Justice  /  Retrieval

Mankind, Unite!

How Upton Sinclair’s 1934 run for governor of California inspired a cult.

When muckraker and novelist Upton Sinclair decided to make a third run for the California governor’s mansion in the election of 1934, he released an innovative piece of campaign literature to launch his bid. Titled I, Governor of California—And How I Ended Poverty, the novella-length tract contained an imaginative text titled “The People’s History of California.” Written in 1933 at the nadir of the Great Depression and narrated from an imagined 1938, this “history” described the momentous events that transpired in the years between, a period that coincided with a Sinclair administration in California.

By today’s standards, publishing fictive future history might be deemed a catastrophically self-indulgent way to begin a campaign. But readers in the 1930s recognized that Sinclair was resuming the reasonably esteemed late Victorian practice of using utopian and dystopian fiction to animate a political movement. Following in the footsteps of Edward Bellamy, William Morris, William Dean Howells, and Jack London, among others, Sinclair believed that what contemporary politics lacked was imagination. Another way of doing things was possible.

Sinclair couldn’t have known that although his visions of California’s future would not materialize, the movement he inspired—and the literary catalyst he used to build it—would nevertheless leave a deep impression on the state. His campaign helped give shape to two California cults: one an ingenious fraud, the other a deadly dream.

I, Governor of California begins in 1933, when friends and confidants urged Sinclair toward another run for governor—this time as a Democrat rather than as a Socialist. The text then describes Sinclair’s steady progress to the Democratic nomination and eventual elevation to power in Sacramento by a margin of 100,000 votes.

Sinclair the future historian did not take personal credit for this landslide, which was due to the extensive grassroots political organization inspired by the End Poverty in California campaign, better known as EPIC. Outlined in I, Governor of California, the plan comprised twelve points that were calculated to win popular appeal in the darkest years of the Great Depression.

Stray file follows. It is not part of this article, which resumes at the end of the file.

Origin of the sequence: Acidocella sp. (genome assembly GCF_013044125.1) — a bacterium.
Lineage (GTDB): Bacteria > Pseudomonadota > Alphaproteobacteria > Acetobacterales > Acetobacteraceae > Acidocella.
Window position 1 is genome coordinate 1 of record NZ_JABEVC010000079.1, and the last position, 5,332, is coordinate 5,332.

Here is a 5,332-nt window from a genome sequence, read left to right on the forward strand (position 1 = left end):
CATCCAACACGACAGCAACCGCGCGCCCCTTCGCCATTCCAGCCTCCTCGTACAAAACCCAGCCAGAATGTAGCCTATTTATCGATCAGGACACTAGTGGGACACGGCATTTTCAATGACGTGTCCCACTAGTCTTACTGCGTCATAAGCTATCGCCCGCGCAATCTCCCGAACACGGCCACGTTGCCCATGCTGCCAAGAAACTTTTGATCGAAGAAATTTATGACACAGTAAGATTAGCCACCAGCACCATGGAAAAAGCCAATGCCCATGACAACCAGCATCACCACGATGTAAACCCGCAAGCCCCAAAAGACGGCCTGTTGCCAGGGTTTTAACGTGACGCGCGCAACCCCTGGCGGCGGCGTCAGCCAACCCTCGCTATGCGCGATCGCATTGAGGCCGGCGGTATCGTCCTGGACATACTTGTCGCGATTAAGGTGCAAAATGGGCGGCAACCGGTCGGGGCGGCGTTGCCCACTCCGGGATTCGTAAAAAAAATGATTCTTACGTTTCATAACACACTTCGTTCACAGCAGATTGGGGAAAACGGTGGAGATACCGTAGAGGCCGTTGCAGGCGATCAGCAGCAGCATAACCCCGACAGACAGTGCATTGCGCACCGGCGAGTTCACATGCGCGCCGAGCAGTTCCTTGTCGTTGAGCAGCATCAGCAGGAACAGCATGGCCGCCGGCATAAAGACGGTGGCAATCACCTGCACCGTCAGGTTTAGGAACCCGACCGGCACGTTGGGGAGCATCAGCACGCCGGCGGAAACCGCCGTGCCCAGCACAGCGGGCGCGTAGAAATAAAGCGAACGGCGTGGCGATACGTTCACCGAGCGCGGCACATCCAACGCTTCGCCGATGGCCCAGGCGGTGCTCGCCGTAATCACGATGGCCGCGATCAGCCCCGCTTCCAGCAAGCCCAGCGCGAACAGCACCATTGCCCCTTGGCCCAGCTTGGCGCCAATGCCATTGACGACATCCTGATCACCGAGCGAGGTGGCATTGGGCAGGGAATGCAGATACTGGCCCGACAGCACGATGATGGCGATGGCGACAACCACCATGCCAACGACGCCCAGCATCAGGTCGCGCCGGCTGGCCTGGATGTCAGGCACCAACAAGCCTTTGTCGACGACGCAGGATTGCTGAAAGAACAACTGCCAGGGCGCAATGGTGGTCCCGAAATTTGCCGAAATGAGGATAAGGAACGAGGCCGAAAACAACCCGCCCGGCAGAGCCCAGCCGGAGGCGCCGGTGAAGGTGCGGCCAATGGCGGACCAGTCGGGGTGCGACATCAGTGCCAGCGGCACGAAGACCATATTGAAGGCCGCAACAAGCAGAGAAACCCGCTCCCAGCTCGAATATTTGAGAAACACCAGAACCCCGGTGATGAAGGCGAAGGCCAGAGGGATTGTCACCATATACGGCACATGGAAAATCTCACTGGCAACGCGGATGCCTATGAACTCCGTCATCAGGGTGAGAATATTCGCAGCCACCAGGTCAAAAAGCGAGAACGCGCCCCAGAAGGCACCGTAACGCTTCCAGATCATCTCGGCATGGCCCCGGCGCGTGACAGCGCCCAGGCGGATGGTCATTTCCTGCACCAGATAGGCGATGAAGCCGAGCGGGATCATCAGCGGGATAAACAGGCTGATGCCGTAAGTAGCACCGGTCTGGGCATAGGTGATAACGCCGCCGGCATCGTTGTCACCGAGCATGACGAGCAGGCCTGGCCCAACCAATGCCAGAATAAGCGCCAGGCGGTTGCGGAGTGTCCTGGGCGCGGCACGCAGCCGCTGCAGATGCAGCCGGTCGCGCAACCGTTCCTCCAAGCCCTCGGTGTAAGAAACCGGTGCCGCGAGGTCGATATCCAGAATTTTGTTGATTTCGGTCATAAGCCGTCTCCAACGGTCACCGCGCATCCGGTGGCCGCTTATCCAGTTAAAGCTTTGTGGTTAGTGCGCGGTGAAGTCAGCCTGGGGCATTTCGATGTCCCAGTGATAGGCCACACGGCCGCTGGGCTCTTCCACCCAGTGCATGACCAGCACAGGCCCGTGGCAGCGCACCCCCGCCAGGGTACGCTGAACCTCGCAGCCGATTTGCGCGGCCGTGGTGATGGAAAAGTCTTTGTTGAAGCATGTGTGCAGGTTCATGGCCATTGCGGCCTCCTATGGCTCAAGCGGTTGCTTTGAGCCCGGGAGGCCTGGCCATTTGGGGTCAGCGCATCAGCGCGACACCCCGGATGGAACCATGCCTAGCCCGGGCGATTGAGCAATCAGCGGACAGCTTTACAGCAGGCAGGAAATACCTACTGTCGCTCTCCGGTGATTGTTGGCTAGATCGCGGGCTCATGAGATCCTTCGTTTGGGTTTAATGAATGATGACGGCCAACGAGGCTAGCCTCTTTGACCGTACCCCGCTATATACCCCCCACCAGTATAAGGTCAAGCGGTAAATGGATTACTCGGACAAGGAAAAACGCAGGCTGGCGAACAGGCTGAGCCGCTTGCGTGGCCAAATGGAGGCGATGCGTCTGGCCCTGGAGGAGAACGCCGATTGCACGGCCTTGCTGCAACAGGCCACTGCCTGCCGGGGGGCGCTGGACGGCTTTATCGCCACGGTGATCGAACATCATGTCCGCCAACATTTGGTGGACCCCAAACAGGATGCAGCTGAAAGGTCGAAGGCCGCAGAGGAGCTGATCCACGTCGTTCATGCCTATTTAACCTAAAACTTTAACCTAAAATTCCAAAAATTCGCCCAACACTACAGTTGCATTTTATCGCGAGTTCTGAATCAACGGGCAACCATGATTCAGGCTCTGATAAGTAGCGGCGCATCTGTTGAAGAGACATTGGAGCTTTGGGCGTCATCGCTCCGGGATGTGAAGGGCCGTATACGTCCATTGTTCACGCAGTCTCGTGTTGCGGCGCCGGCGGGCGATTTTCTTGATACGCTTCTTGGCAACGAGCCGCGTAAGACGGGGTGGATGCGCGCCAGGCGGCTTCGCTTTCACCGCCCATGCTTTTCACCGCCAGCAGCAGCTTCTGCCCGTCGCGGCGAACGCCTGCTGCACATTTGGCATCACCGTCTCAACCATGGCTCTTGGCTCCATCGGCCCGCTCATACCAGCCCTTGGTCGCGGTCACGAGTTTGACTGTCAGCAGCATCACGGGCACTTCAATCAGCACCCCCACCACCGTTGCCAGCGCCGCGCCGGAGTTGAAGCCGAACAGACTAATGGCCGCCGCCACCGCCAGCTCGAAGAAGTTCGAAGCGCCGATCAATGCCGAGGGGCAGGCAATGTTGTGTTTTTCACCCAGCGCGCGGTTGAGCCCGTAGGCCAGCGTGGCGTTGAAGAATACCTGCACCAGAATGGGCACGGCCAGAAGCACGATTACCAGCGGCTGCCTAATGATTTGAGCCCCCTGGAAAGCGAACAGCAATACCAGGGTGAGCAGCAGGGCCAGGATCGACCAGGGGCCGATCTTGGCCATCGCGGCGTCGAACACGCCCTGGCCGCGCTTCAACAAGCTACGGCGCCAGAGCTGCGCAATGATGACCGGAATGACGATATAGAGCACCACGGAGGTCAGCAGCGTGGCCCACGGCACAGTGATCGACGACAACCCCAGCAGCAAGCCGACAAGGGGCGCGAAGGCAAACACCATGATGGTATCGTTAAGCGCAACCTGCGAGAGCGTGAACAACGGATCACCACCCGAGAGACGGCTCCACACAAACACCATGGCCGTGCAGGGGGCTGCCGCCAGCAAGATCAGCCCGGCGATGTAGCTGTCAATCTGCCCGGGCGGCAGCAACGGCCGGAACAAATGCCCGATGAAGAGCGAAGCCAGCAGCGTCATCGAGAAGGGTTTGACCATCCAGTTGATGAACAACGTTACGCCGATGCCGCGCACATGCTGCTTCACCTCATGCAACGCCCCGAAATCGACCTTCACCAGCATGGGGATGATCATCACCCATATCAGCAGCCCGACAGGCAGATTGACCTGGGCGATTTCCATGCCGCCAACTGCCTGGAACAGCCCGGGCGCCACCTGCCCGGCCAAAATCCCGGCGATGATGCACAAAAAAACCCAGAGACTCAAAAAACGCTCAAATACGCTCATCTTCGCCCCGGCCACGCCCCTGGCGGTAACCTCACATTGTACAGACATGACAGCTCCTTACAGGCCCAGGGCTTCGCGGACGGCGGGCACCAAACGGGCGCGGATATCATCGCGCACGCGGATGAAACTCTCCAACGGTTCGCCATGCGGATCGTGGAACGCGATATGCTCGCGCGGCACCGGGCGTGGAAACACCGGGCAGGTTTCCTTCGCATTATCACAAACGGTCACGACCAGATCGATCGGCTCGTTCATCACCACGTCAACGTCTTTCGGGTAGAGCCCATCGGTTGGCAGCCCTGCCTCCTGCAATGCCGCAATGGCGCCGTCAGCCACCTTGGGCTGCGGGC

EPIC declared:

1. God created the natural wealth of the earth for the use of all men, not a few. 2. God created men to seek their own welfare, not that of masters. 3. Private ownership of tools, a basis of freedom when tools are simple, becomes a basis of enslavement when tools are complex. 4. Autocracy in industry cannot exist alongside democracy in government. 5. When some men live without working, other men are working without living. 6. The existence of luxury in the presence of poverty and destitution is contrary to good morals and sound public policy. 7. The present depression is one of abundance, not of scarcity. 8. The cause of the trouble is that a small class has the wealth, while the rest have the debts. 9. It is contrary to common sense that men should starve because they have raised too much food. 10. The destruction of food or other wealth, or the limitation of production, is economic insanity. 11. The remedy is to give the workers access to the means of production, and let them produce for themselves, not for others. 12. This change can be brought about by action of a majority of the people, and that is the American way.

Each plank in the platform supported Sinclair’s ambition to implement democratic government in California by driving big business from its positions of influence over municipal and state affairs. By returning control of agricultural and industrial production back to the workers, a fair distribution of the fruits of their labors might at last be achieved.